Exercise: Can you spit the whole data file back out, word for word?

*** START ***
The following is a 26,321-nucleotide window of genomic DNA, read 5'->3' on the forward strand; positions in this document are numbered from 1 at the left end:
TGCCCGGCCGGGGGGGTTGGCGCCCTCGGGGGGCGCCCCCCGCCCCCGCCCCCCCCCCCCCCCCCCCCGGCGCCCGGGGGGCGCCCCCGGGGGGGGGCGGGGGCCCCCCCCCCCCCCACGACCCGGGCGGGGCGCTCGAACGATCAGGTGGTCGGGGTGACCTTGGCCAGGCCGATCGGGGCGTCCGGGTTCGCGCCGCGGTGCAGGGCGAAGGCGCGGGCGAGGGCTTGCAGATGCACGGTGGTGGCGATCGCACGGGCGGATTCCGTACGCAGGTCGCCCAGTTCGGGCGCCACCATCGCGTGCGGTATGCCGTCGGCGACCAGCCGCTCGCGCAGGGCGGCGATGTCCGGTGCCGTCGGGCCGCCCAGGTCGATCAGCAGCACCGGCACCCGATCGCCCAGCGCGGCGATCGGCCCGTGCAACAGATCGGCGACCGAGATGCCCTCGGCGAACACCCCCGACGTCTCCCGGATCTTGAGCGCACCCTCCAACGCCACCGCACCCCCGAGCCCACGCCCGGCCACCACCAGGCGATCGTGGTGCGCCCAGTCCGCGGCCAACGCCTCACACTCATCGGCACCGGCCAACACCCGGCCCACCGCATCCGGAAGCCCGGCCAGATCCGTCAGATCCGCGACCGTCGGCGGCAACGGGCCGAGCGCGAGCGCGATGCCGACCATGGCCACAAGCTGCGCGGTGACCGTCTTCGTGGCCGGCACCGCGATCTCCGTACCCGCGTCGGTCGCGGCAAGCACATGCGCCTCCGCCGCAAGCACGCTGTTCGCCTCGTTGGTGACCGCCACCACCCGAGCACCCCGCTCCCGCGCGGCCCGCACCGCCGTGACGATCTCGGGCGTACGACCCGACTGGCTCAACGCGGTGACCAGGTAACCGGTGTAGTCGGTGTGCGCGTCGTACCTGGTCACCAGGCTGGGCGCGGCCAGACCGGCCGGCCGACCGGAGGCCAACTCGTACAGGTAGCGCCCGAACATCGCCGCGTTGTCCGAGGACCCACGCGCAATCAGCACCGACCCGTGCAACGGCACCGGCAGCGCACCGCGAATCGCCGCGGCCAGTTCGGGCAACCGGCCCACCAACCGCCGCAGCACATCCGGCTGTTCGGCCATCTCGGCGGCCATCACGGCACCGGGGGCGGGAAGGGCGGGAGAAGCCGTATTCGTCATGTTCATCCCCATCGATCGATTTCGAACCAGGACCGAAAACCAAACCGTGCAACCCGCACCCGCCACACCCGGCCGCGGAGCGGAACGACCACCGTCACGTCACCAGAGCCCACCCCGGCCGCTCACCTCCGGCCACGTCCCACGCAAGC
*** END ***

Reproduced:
The following is a 26,321-nucleotide window of genomic DNA, read 5'->3' on the forward strand; positions in this document are numbered from 1 at the left end:
TGCCCGGCCGGGGGGGTTGGCGCCCTCGGGGGGCGCCCCCCGCCCCCGCCCCCCCCCCCCCCCCCCCCGGCGCCCGGGGGGCGCCCCCGGGGGGGGGCGGGGGCCCCCCCCCCCCCCACGACCCGGGCGGGGCGCTCGAACGATCAGGTGGTCGGGGTGACCTTGGCCAGGCCGATCGGGGCGTCCGGGTTCGCGCCGCGGTGCAGGGCGAAGGCGCGGGCGAGGGCTTGCAGATGCACGGTGGTGGCGATCGCACGGGCGGATTCCGTACGCAGGTCGCCCAGTTCGGGCGCCACCATCGCGTGCGGTATGCCGTCGGCGACCAGCCGCTCGCGCAGGGCGGCGATGTCCGGTGCCGTCGGGCCGCCCAGGTCGATCAGCAGCACCGGCACCCGATCGCCCAGCGCGGCGATCGGCCCGTGCAACAGATCGGCGACCGAGATGCCCTCGGCGAACACCCCCGACGTCTCCCGGATCTTGAGCGCACCCTCCAACGCCACCGCACCCCCGAGCCCACGCCCGGCCACCACCAGGCGATCGTGGTGCGCCCAGTCCGCGGCCAACGCCTCACACTCATCGGCACCGGCCAACACCCGGCCCACCGCATCCGGAAGCCCGGCCAGATCCGTCAGATCCGCGACCGTCGGCGGCAACGGGCCGAGCGCGAGCGCGATGCCGACCATGGCCACAAGCTGCGCGGTGACCGTCTTCGTGGCCGGCACCGCGATCTCCGTACCCGCGTCGGTCGCGGCAAGCACATGCGCCTCCGCCGCAAGCACGCTGTTCGCCTCGTTGGTGACCGCCACCACCCGAGCACCCCGCTCCCGCGCGGCCCGCACCGCCGTGACGATCTCGGGCGTACGACCCGACTGGCTCAACGCGGTGACCAGGTAACCGGTGTAGTCGGTGTGCGCGTCGTACCTGGTCACCAGGCTGGGCGCGGCCAGACCGGCCGGCCGACCGGAGGCCAACTCGTACAGGTAGCGCCCGAACATCGCCGCGTTGTCCGAGGACCCACGCGCAATCAGCACCGACCCGTGCAACGGCACCGGCAGCGCACCGCGAATCGCCGCGGCCAGTTCGGGCAACCGGCCCACCAACCGCCGCAGCACATCCGGCTGTTCGGCCATCTCGGCGGCCATCACGGCACCGGGGGCGGGAAGGGCGGGAGAAGCCGTATTCGTCATGTTCATCCCCATCGATCGATTTCGAACCAGGACCGAAAACCAAACCGTGCAACCCGCACCCGCCACACCCGGCCGCGGAGCGGAACGACCACCGTCACGTCACCAGAGCCCACCCCGGCCGCTCACCTCCGGCCACGTCCCACGCAAGC